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Yusuf Islam Visits Islamic Center He Built 40 Years Ago

NASHVILLE – Zainab Elberry still remembers every single detail in their quest to build and Islamic center in Nashville in the pre-internet age of late 1970s.

In a bid to raise money for the construction work, they wrote to every Muslim-sounding name in the phone book and hoped for the best.

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That was before the first check arrived from Yusuf Islam, the famous British musician and Muslim revert also known as Cat Stevens.

“I was thinking, ‘What a miracle,’” Elberry, who was a Vanderbilt University graduate student from Egypt at the time, told The Tennessean on Tuesday, September 27.

Almost 40 years later, Yusuf paid a visit to the center he helped establish.

“I visited the center yesterday and found a great openness to share message of unity, love and peace which I had discovered,” Yusuf said in an email to the Tennessean Monday.

“I am proud that the Center in Nashville has become a beacon for understanding and sharing spiritual values. It was obviously money well spent!”

The visit came as the singer prepares to perform on Tuesday in Nashville as his “A Cat’s Attic” tour comes to the Ryman Auditorium.

“What shocked me in those early days was how little people knew or wanted to know about ‘others.’ I had gone through that barrier,” Yusuf said.

“The real battle front today is still ignorance and mutual distrust. It seems people have forgotten what faith is supposed to do.”

Yusuf added that all religion teach people how to live harmoniously.

“The commandments I learned loud as a child are hardly whispered anymore, like looking after your neighbor. These were the rules laid down by our Creator, for the benefit and betterment of everybody,” Yusuf said.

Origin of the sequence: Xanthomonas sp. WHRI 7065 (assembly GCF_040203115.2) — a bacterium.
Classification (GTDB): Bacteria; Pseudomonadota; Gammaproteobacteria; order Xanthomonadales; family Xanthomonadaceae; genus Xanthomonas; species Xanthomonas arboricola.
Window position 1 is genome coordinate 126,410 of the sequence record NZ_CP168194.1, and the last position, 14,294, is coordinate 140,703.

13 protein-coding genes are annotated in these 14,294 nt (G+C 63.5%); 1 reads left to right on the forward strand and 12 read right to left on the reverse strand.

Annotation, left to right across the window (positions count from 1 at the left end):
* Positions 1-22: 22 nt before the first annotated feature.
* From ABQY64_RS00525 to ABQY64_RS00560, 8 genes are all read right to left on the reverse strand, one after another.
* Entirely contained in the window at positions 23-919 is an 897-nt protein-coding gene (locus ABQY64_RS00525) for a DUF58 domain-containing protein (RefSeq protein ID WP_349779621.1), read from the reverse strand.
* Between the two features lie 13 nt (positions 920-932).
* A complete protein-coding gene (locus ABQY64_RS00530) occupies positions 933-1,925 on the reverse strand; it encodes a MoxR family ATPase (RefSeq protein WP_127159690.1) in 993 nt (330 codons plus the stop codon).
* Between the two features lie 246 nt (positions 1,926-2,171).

“‘The ‘Big Ten’ are repeated in the Qur’an and other sacred Books, in so many verses and chapters. What is missing is commitment.”

Growing CommunityYusuf Islam Visits Islamic Center He Built 40 Years Ago_1

Despite its humble beginnings in November 1978, the Islamic Center of Nashville emerged as a welcoming guide for Middle Tennessee’s growing Muslim community, as well as a key driver of the city’s interfaith efforts.

“We were at the forefront of introducing the Muslim faith and community to the Nashville community,” Elberry said.

“Those of us who came and had little children wanted really to have a place for the kids to be able pray and know their religion. And now, I’m overwhelmed with the amount Muslims and mosques that are here.”

Yusuf also donated an additional $15,000, and the Islamic center used it to buy an adjacent property, allowing it to expand to its current footprint.

The house served as a place of worship until 1989 when it was replaced with the current building.

They opened their doors to Kurdish and Somalian refugees in the 1990s until they were able to start their own worship spaces. By 1995, the Islamic center was able to buy land on Charlotte Pike for a religious school.

Yusuf Islam said his decision to return to music was the desire for the world to see “one non-violent Muslim on TV.”

“There was so much antagonism in the world,” he said.

“Many Muslims have come up to me, shook my hand and said, ‘Thank you! Thank you.’ I’m representing the way they want to be seen. So much of the middle ground gets forgotten in the extremities we witness around the world.”

Currently, the Islamic center is doing a similar role by aiding other Muslims weathering opposition and Islamophobia in the region.

“I think the benefits have extended far beyond simply their own mosque and community,” Richard McGregor, a Vanderbilt University professor of religious and Islamic studies, said.

“I’m sure for all of Tennessee they’ve been an anchor and positive force.”

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